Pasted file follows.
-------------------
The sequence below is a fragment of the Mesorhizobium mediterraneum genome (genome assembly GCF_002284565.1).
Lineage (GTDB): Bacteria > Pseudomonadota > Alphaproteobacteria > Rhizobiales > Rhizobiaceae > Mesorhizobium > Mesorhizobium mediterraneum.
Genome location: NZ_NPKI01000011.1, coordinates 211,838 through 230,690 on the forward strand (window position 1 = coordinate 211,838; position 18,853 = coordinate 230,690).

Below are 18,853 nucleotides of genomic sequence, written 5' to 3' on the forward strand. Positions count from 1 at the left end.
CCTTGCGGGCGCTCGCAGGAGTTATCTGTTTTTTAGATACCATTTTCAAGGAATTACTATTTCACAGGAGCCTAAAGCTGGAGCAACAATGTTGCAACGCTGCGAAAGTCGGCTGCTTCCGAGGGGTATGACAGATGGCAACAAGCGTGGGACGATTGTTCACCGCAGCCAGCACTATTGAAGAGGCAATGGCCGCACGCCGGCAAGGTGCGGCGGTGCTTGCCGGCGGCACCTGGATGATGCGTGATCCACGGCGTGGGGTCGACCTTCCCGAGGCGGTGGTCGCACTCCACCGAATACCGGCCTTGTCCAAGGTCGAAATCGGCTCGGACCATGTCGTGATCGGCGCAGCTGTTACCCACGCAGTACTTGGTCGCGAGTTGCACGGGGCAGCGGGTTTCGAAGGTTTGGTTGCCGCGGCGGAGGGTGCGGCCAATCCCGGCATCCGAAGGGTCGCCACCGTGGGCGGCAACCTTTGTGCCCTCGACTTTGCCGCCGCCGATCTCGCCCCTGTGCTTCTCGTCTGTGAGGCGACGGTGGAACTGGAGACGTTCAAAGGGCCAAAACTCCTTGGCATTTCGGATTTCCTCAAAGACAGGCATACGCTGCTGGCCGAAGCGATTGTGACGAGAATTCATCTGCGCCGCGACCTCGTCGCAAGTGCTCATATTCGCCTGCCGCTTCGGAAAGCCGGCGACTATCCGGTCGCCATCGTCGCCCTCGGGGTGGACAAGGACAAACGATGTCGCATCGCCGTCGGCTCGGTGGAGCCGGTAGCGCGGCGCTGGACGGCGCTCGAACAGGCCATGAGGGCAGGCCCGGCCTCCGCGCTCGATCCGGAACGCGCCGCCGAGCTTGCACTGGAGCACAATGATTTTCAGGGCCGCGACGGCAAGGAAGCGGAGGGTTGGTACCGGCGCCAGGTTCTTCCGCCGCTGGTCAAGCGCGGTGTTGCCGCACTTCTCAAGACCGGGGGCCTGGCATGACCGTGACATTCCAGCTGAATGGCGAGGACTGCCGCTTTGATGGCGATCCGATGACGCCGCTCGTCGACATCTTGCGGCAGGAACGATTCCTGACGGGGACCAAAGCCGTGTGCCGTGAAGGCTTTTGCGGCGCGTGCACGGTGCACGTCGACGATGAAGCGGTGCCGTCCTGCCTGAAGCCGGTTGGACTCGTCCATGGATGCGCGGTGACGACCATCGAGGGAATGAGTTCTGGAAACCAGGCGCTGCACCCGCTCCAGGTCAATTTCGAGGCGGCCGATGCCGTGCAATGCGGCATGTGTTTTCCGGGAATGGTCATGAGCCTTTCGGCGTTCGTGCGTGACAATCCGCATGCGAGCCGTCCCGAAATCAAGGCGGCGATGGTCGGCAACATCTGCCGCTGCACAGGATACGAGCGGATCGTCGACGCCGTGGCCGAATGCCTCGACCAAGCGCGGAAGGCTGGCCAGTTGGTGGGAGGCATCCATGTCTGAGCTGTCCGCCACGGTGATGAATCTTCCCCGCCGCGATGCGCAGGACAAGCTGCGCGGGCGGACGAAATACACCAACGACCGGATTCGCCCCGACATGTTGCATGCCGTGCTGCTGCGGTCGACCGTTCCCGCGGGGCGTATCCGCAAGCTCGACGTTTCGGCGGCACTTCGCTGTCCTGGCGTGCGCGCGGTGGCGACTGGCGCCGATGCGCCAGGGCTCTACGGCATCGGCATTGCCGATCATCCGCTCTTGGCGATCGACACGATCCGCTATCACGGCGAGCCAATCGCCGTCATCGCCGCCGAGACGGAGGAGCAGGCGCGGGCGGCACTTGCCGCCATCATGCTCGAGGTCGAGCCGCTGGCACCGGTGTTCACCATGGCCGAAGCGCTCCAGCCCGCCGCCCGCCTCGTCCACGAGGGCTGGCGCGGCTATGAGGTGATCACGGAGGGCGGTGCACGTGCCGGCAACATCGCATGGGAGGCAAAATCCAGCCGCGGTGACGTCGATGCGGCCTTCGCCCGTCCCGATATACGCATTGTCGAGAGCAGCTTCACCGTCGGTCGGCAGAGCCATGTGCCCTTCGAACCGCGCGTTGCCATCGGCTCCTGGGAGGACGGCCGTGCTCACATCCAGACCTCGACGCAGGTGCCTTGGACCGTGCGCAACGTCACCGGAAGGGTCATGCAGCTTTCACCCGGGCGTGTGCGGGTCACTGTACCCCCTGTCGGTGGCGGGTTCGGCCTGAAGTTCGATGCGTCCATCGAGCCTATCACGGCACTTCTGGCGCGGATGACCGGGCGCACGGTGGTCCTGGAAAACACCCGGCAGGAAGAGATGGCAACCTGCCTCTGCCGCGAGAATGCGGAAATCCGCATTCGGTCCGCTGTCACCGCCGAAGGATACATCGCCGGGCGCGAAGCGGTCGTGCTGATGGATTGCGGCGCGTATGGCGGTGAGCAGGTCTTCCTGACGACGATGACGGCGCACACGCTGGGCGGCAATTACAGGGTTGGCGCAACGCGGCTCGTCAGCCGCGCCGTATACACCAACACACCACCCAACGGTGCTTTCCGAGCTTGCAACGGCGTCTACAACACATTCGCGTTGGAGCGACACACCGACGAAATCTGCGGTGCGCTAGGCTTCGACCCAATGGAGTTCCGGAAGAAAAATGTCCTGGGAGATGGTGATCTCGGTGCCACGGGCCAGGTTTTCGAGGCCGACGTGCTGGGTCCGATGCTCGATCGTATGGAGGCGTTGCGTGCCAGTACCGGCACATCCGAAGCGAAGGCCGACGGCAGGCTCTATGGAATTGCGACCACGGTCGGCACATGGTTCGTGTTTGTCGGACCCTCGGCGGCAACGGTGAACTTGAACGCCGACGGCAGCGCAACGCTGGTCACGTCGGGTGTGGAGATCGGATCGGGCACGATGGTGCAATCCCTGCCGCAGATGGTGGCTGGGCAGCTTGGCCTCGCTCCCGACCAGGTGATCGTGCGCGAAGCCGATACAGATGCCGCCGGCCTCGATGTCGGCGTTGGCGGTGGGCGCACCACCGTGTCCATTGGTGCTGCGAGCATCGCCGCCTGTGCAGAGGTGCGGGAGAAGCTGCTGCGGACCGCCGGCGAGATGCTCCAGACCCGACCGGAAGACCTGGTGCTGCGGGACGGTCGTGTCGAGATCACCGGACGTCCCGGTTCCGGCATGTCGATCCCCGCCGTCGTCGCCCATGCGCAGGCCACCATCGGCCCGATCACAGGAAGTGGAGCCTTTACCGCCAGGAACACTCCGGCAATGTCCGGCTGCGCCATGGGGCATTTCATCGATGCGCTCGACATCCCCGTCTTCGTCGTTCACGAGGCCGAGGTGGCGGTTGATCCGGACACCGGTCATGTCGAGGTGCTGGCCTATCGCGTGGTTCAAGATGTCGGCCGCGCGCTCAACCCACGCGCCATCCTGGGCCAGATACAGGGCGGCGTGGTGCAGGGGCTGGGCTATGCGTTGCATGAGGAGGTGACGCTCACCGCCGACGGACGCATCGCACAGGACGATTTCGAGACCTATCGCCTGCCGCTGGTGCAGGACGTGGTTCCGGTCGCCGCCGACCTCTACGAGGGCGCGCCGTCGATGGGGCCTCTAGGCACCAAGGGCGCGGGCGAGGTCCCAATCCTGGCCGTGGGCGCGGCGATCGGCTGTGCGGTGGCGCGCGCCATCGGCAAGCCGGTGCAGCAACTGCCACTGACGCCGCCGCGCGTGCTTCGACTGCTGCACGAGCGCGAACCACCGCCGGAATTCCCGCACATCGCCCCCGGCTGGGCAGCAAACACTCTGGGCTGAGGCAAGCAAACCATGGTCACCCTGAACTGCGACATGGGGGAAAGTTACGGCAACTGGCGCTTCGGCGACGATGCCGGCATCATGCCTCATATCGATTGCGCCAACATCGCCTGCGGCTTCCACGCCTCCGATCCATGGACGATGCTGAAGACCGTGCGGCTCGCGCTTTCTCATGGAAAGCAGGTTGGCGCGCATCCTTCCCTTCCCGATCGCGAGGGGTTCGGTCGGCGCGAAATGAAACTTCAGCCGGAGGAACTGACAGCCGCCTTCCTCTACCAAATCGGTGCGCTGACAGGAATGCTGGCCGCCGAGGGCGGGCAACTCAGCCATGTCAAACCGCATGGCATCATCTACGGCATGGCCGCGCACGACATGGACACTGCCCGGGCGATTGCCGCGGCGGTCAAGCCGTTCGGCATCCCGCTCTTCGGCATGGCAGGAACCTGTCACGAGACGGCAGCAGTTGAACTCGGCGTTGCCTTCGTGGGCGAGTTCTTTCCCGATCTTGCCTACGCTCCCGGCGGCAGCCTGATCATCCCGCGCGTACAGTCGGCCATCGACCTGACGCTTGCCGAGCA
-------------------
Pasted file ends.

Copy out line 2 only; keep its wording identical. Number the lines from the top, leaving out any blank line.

Lineage (GTDB): Bacteria > Pseudomonadota > Alphaproteobacteria > Rhizobiales > Rhizobiaceae > Mesorhizobium > Mesorhizobium mediterraneum.